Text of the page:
Edge Computing in Healthcare
✍ Edge computing is the computational process in which the actual CPU and its modules will do everything including the training of models right at the edge device, instead of the data going all the way to the cloud for processing. Big cloud servers like YouTube are connected through a core network and then through edge servers, and then through edge devices. But if you bring down all the computing power to the level of the edge, you'd significantly remove the latency, the chance of data breaches, and can also improve privacy.
In edge computing, the service location is directly in the edge network or on the device, or within the router or the specific location thereby reducing latency. For healthcare in general, it's extremely important to have low latency and low jitter. In addition to that, geolocation wise it’s distributed, so even if there is a data breach, loss of data is low
The EU Artificial Intelligence Act
The European Commission Proposes New AI Regulations April 21st 2021
One can hear several broad statements in different media:
New York Times — Europe Proposes Strict Rules for Artificial Intelligence. (This has consequences for large technology actors etc.)
The Wall Street Journal — Artificial Intelligence, Facial Recognition Face Curbs in New EU Proposal. (Mention of the world-wide fine of 6%.)
Associated Press — EU outlines ambitious AI regulations focused on risky uses. (Mention of ‘high-risk’ AI systems, the U.S and China, and the mention of ‘manipulative’ behaviour.)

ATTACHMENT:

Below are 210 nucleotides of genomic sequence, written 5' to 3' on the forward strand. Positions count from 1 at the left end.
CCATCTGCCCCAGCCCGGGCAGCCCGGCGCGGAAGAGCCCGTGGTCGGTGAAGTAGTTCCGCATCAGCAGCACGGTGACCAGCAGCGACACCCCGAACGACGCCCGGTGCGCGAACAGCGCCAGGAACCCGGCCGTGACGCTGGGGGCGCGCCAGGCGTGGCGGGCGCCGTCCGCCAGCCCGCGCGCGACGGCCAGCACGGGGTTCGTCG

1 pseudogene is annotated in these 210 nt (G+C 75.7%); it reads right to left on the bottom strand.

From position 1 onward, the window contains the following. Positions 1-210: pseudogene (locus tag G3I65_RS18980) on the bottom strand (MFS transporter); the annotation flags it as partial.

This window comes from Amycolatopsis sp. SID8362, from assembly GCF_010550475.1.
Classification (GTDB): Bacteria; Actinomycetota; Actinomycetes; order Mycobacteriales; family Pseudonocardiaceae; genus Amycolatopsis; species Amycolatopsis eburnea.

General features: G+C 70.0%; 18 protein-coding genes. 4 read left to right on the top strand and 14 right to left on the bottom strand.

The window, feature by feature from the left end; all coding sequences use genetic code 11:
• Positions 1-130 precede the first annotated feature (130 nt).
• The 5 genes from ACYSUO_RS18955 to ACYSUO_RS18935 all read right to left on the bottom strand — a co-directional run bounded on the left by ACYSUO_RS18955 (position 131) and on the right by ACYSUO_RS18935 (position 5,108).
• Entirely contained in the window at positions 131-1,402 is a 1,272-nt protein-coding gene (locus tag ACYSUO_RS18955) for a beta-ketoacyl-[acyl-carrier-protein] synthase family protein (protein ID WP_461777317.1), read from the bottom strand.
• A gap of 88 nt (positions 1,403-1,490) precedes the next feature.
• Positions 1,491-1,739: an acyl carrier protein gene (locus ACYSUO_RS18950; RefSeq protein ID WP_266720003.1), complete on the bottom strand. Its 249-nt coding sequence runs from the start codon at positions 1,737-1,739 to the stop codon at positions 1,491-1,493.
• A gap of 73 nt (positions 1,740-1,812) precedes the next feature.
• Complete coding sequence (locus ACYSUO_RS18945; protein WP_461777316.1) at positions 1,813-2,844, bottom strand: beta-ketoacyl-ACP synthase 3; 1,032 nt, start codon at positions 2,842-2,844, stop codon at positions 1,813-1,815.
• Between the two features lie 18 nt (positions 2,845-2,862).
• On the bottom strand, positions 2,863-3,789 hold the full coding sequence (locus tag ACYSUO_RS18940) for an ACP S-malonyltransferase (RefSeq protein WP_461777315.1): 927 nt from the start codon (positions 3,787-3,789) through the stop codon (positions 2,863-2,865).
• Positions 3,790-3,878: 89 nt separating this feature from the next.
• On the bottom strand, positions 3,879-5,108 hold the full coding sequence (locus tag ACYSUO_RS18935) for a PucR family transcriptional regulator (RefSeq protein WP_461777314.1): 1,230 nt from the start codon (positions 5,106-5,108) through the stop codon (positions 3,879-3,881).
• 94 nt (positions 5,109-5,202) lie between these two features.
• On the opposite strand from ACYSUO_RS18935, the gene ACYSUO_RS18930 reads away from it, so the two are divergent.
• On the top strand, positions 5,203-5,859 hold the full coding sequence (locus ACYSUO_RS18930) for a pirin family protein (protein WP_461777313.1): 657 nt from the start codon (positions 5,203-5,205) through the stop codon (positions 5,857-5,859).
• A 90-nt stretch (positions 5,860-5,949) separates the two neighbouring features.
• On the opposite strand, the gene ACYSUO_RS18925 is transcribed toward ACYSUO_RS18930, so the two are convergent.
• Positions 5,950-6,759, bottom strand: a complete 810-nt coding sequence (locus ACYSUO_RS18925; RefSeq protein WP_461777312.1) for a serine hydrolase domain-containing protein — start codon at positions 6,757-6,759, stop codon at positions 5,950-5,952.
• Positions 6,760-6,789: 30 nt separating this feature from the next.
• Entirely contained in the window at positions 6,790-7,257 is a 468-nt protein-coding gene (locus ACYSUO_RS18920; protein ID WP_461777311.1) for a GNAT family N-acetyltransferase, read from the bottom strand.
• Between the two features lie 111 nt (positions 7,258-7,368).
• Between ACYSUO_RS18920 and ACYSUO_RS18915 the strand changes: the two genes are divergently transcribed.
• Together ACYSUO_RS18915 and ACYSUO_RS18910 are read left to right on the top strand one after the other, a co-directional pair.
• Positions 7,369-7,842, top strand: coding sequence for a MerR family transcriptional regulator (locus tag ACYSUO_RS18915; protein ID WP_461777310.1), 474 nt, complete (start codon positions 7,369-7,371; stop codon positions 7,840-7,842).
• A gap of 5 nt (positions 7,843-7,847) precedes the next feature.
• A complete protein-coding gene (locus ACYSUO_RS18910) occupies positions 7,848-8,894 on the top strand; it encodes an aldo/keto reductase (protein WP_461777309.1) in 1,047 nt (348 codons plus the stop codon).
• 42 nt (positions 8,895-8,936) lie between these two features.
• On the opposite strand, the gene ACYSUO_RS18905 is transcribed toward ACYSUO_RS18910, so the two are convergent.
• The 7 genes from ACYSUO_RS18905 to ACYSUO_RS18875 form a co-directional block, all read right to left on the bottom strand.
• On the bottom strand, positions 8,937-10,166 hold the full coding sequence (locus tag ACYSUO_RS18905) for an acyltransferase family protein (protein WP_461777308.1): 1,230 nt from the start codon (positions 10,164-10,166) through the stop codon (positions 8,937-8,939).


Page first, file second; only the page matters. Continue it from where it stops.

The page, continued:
The Economist — The EU wants to become the world’s super-regulator in AI. (Talks of competition etc.)
The Conversation — EU is cracking down on AI, but leaves a loophole for mass surveillance. (Talks about mass surveillance and argues there is a loophole, since the police can use AI).
Moving from bytes to bedside: a systematic review on the use of artificial intelligence in the intensive care unit
The vast majority of developed ICU-AI models remain within the testing and prototyping environment; only a handful were actually evaluated in clinical practice. A uniform and structured approach can support the development, safe delivery, and implementation of AI to determine clinical benefit in the ICU.
WhatsApp Tele-Medicine – usage patterns and physicians views on the platform
In times of COVID-19 that require social distancing, WhatsApp provides a simple, readily available platform for consultations between healthcare providers, even to the extent of rendering some in-person appointments unnecessary. Healthcare organizations should address the matters troubling healthcare providers, mainly patient confidentiality and lack of documentation in patients’ medical records, while providing adequate compensation for those providing the service during and after work hours.